Bernie Sanders' new bill would raise minimum wage to $15. Does it stand a chance?
Sen. Bernie Sanders and nearly half of Democratic senators on Wednesday renewed the push to raise the federal minimum wage to $15 per hour.
"There is something profoundly wrong when we have a president, and we have Republican congressional leaders, who are working overtime for tax breaks for billionaires, but they have nothing to say about raising the minimum wage," Sanders said Wednesday.
Sanders pushed to raise the minimum wage in 2015, but his efforts failed to garner much support. This time around, more Democrats — including Senate Minority Leader Chuck Schumer — are backing the plan.
It'll still almost certainly fail in the Republican-controlled Congress, but Adam Shah, senior policy analyst at Jobs With Justice, a workers' rights nonprofit, says the new bill sends an important message to those in power in Washington, D.C.
"I think it's a message from working people to Washington that a $15 minimum wage is something that has strong support," Shah said in an interview. "Nobody has to be afraid of a $15 minimum wage bill. Progressive politicians and the mainstream of the Democratic party have picked up on that and they're saying we have a different vision for how working people should be treated."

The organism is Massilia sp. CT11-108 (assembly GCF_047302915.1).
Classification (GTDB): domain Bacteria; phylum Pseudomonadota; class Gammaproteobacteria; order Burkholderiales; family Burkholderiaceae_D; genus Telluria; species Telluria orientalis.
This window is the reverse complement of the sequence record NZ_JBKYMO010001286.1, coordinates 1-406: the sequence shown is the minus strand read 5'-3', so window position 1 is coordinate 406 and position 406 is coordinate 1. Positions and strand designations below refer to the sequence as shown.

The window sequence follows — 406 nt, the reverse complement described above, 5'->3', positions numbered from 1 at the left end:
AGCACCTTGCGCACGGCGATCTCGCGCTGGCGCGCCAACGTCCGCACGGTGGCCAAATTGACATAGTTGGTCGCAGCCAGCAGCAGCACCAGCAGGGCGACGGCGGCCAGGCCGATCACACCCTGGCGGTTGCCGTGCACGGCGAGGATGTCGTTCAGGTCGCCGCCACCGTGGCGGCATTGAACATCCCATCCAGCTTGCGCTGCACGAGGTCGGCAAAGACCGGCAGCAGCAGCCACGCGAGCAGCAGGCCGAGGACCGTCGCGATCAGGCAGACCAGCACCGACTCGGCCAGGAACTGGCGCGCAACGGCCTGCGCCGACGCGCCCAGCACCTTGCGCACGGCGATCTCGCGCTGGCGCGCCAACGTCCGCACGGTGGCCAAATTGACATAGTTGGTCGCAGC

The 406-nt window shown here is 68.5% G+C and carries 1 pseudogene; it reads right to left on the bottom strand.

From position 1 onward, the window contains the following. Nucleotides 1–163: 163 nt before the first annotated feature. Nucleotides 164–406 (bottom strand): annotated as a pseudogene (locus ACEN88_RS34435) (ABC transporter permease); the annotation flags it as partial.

The Raise the Wage Act would immediately lift the minimum wage to $9.25 nationwide, and to $15 by 2024.
Terrence Wise, a Kansas City, Kansas, McDonald's worker and a leader with Fight for $15, said in a statement provided to Mic that the proposal shows how much momentum the issue has gained, and that a livable minimum wage has gone from "laughable to inevitable."
"With today's announcement, it's clear that our Fight for $15 has set a new standard. Democrats across the board support $15 an hour, because they know it's the bare minimum workers like me need to support our families," Wise said in the statement. "We're going to keep striking, marching and speaking out until every worker in the country wins $15 an hour and union rights."
Fights ahead for working people
Sanders and the Democrats released the Raise the Wage Act ahead of the likely confirmation of Alexander Acosta, President Trump's pick for Labor secretary.
Acosta is considered a safer, more moderate choice than Trump's original nominee, Andrew Puzder, who withdrew from consideration after the release of a tape of his ex-wife accusing him of spousal abuse on a 1990 episode of The Oprah Winfrey Show.
But, Shah told Mic, workers still have plenty to be concerned about with Acosta.
Though Acosta signaled during his confirmation hearing in March that he'd be open to expanding overtime pay to more workers, he also waffled on a number of questions and said he'd follow Trump's lead on key labor issues.
"His guiding principle will be to implement the president's agenda," Shah said.
Trump has proposed cutting $2.5 billion from the Department of Labor as part of the "skinny budget" outline he released in March. He is also reportedly considering naming a prominent Minneapolis union-buster, Doug Seaton, to the National Labor Relations Board.
Shah said that if Acosta does not stand up for working people, workers will have to keep the government in check.
"It will be important to make sure the Department of Labor is held accountable," Shah said. "I don't think it will happen without pressure now from working people."